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Iceland Technology Airbnb

Iceland moves to introduce restrictions on Airbnb rentals to protect culture and landscapes


By Jessica Goodfellow, Media Reporter

May 30, 2016 | 3 min read

The Icelandic government is working to restrict its residents from offering Airbnb rentals of more than 90 days to temper concerns over visitor impact on its landscapes off the back of high tourist numbers in recent years.


The government has proposed a tax on people who rent out properties through Airbnb for more than 90 days a year. The proposed legislation could become law this week.

The restrictions to control the rapid rise in visitors come as officials and residents of the country have expressed concerns over the impact the influx of people is having on it. The country is expected to receive 1.6 million visitors this year, a 29 per cent increase on last year.

Iceland does not have the infrastructure in place to deal with such a sharp increase in tourist numbers, so residents have opened up their homes to facilitate this. It’s why Airbnb rentals have been estimated to have increased by 124 per cent in one year.

Tourism now accounts for 34 per cent of Iceland’s export revenues, compared with 18 per cent in 2010, and is showing no signs of slowing. While this is boosting the island’s economy, which was hit badly by the global recession in 2008, it raises concerns among residents on allowing the country to be overrun by tourists.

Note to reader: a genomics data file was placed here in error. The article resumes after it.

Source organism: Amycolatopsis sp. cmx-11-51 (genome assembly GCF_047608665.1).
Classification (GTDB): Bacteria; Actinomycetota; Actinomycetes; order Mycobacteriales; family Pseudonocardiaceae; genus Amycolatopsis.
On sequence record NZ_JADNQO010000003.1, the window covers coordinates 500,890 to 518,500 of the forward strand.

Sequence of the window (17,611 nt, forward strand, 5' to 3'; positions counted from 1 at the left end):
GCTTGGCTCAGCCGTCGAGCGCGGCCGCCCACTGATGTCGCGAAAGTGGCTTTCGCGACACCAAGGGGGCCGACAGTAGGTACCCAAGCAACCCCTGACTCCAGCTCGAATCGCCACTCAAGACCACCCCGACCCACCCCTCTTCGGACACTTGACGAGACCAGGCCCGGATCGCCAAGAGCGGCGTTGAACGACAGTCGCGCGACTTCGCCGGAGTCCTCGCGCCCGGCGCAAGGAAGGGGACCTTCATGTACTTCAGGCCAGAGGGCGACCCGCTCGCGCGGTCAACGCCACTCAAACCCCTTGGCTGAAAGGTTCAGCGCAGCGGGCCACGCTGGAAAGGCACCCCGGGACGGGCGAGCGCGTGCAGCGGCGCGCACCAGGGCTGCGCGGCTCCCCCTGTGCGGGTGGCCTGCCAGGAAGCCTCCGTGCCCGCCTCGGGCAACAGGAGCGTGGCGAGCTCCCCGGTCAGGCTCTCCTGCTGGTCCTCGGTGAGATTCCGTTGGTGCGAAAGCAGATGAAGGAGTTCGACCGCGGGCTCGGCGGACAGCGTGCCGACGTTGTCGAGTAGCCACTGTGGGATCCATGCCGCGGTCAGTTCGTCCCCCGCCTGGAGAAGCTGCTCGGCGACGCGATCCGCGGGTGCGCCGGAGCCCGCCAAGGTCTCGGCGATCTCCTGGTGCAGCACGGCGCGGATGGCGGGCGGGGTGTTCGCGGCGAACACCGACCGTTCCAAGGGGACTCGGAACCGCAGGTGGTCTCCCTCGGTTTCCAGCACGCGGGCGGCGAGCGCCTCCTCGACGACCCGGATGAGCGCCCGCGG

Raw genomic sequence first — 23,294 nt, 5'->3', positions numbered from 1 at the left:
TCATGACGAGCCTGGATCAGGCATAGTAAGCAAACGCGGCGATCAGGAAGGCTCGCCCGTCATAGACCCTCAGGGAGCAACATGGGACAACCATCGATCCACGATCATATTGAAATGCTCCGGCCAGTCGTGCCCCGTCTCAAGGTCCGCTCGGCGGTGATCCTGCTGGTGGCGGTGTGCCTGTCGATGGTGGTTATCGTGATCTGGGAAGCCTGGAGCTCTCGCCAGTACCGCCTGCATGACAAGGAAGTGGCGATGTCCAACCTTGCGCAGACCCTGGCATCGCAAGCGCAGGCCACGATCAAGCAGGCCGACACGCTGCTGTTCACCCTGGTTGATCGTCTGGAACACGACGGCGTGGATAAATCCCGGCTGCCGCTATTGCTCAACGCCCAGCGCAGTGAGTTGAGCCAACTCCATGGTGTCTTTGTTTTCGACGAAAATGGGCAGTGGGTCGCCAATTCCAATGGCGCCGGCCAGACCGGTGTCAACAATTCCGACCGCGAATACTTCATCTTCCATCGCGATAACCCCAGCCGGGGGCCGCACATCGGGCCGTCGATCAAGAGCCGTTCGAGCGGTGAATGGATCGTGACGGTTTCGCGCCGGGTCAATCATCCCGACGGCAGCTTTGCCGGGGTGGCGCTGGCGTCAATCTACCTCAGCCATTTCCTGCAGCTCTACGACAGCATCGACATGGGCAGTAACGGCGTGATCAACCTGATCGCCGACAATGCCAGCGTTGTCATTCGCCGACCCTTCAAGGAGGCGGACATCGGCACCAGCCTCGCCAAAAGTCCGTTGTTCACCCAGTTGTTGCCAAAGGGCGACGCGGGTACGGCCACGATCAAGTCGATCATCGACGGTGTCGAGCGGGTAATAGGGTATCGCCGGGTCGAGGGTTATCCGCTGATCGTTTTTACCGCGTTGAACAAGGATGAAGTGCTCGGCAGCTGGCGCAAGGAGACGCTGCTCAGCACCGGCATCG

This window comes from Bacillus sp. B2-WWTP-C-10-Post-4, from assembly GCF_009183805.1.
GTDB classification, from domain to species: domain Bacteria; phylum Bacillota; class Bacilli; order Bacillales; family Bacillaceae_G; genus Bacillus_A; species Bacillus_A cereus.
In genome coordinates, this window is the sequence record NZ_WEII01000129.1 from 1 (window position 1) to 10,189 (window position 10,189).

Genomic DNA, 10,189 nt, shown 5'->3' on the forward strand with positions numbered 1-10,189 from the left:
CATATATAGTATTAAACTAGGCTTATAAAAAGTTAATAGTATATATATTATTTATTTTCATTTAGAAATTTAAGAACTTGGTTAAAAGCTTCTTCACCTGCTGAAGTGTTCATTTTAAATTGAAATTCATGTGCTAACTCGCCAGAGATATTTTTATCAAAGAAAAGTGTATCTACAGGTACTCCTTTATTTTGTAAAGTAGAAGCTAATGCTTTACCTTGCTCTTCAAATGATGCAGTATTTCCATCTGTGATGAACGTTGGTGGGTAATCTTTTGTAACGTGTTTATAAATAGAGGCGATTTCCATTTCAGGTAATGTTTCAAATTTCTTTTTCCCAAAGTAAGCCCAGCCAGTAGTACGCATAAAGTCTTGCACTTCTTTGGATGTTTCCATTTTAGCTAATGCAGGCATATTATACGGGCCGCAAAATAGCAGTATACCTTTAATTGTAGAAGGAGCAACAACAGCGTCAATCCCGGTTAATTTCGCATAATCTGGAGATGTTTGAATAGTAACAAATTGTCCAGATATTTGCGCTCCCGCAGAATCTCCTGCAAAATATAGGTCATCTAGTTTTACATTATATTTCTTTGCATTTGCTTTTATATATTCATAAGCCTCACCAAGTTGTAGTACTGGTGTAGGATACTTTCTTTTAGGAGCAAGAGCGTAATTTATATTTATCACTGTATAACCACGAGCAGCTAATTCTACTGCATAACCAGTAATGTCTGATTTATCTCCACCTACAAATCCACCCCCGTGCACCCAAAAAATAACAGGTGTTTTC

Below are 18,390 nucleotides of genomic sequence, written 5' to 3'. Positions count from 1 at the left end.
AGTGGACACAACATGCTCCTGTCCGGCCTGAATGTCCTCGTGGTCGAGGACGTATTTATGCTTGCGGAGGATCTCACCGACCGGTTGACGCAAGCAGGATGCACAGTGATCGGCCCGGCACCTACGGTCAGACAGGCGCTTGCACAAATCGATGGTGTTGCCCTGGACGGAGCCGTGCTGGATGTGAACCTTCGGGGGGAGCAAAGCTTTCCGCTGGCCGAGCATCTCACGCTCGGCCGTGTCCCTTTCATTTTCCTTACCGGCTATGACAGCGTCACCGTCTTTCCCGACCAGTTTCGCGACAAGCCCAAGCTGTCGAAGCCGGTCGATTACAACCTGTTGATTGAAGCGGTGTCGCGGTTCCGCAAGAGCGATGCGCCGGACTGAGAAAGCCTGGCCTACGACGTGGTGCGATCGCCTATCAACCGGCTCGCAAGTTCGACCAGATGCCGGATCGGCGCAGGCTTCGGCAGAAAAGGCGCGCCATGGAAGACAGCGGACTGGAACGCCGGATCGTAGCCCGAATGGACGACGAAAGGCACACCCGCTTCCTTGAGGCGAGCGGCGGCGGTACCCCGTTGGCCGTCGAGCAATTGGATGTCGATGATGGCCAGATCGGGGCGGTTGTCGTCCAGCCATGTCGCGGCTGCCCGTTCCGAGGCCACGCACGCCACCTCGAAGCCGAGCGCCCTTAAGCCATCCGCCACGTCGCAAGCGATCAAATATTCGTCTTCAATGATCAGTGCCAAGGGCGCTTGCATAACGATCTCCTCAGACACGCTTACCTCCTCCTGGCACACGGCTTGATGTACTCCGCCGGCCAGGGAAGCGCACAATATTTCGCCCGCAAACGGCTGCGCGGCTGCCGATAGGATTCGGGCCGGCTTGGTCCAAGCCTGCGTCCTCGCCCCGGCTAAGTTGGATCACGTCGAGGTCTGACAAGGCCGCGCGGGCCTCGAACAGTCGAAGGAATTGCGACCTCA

With more tourist traps opening up in the capital’s streets, residents are wary that too many tourists will mean the loss of its culture, a city centre devoid of citizens, and increases the potential for natural landscapes to be spoiled.

To counter this, the government is taking measures to put a cap on house rentals. While two municipal councils in the country, Kirkjubæjarklaustur and Vík í Mýrdal, have already taken measures to restrict short-term tourist accommodation, the new law would apply across Iceland.

Ólöf Ýrr Atladóttir, the director of the Icelandic Tourist Board, told the Guardian the legislation was not an attempt to ban Airbnb, because many tourists preferred that experience to hotels, but to establish controls and “to give it a place within the [tourism] sector where it has to adhere to rules”.

The move comes as Airbnb is promising travellers the chance to live like a local with the app's latest features, complete with insider knowledge and tips. Through travel guidebooks and local knowledge, Airbnb hopes to open up local neighbourhoods for visitors who increasingly want to experiences places as a local would.

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